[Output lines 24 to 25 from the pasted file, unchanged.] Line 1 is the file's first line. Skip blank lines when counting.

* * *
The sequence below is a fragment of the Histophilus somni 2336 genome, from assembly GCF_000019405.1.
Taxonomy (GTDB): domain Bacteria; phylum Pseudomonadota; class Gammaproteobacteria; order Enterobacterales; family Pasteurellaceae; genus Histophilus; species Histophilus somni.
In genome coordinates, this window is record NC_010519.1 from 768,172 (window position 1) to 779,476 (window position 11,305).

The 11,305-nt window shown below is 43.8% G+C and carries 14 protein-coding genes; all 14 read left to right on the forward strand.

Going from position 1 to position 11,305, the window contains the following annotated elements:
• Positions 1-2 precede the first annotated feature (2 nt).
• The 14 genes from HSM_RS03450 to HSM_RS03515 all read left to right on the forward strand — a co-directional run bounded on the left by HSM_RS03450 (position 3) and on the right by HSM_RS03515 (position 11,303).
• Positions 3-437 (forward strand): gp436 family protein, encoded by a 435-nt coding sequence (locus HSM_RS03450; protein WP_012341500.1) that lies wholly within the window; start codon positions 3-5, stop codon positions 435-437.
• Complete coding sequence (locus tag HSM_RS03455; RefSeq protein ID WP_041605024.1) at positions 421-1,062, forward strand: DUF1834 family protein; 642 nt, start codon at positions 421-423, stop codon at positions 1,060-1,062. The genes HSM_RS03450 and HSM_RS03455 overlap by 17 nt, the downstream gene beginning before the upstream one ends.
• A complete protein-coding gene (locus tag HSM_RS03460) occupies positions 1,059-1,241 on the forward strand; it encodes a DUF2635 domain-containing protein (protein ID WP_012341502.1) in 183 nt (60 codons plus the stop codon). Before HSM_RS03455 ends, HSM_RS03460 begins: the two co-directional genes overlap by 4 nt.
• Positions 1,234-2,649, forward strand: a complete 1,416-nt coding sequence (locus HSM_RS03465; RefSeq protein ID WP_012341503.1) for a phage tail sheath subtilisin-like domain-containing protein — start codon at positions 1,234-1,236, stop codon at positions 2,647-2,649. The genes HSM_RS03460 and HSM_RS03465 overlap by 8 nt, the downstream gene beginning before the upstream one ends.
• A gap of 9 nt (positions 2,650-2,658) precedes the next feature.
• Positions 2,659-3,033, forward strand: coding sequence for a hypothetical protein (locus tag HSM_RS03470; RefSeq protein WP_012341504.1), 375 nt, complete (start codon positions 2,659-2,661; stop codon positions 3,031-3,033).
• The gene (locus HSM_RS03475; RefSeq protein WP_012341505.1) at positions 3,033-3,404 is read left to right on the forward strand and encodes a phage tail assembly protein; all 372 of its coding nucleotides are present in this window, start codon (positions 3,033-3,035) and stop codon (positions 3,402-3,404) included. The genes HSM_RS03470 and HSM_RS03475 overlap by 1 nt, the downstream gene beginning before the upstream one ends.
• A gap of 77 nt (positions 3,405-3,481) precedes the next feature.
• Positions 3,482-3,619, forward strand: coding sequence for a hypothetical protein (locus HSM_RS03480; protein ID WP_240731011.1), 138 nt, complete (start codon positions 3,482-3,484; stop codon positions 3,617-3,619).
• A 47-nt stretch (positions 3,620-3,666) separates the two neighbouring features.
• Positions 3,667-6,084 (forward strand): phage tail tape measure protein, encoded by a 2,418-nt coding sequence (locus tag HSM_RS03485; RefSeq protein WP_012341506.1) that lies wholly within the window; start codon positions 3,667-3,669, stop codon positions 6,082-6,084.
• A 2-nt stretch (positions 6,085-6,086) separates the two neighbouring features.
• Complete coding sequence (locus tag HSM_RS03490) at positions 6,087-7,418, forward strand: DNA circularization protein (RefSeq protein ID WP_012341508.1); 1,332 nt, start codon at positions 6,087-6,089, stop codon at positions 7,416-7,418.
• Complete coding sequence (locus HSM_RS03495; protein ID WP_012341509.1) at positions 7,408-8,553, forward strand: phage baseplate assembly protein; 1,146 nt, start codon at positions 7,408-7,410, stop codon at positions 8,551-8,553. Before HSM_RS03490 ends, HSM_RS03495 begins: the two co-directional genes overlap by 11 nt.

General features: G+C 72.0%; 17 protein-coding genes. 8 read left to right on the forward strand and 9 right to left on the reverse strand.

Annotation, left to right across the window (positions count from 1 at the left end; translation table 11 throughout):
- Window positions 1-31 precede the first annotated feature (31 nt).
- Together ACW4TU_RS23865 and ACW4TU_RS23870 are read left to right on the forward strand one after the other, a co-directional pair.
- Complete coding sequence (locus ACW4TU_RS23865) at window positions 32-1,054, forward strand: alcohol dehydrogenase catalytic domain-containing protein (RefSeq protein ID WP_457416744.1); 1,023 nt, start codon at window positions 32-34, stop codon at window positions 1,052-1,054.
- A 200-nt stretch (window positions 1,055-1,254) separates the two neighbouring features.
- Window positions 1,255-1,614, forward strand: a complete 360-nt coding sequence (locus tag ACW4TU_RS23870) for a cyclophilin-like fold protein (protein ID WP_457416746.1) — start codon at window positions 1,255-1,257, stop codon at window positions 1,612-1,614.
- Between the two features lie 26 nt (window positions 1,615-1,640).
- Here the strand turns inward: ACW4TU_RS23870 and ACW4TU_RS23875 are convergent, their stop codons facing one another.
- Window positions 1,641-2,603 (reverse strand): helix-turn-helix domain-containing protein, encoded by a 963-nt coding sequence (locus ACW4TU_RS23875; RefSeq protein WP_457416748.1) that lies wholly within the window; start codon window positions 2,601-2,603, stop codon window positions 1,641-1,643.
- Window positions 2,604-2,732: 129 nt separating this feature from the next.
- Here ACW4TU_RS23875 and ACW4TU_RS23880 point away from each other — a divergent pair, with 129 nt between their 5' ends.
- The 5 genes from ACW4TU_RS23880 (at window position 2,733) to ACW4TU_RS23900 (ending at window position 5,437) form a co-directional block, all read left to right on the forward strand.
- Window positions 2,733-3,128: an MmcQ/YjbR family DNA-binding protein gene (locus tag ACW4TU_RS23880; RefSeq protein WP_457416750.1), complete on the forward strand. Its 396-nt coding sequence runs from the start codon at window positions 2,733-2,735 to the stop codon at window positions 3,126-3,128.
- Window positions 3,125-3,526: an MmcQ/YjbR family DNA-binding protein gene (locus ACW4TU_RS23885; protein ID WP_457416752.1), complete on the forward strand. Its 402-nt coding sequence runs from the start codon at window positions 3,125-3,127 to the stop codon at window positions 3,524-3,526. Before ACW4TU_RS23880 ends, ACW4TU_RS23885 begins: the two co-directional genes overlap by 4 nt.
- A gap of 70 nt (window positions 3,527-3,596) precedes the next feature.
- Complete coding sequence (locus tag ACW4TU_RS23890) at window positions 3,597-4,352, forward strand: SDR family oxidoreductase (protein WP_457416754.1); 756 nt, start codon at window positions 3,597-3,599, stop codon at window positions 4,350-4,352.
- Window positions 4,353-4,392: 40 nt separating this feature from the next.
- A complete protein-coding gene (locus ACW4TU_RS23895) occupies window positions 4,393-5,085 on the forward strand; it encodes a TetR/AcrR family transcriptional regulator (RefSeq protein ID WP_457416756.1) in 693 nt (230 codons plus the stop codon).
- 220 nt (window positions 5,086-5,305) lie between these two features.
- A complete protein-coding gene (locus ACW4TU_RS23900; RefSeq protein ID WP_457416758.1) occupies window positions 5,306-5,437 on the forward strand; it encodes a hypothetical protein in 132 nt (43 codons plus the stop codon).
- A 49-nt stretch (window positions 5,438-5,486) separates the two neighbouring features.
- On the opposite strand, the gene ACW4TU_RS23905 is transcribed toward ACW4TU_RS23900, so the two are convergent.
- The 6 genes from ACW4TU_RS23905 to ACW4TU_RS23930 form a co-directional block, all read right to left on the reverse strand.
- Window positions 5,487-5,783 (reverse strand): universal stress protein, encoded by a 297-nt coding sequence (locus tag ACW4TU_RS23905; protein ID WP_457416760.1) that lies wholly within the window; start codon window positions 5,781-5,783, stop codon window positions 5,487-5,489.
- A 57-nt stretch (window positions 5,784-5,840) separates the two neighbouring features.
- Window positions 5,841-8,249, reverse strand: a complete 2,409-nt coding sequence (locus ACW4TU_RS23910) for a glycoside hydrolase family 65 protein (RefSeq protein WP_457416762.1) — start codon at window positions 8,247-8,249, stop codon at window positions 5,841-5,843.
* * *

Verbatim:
- Window positions 1-31 precede the first annotated feature (31 nt).
- Together ACW4TU_RS23865 and ACW4TU_RS23870 are read left to right on the forward strand one after the other, a co-directional pair.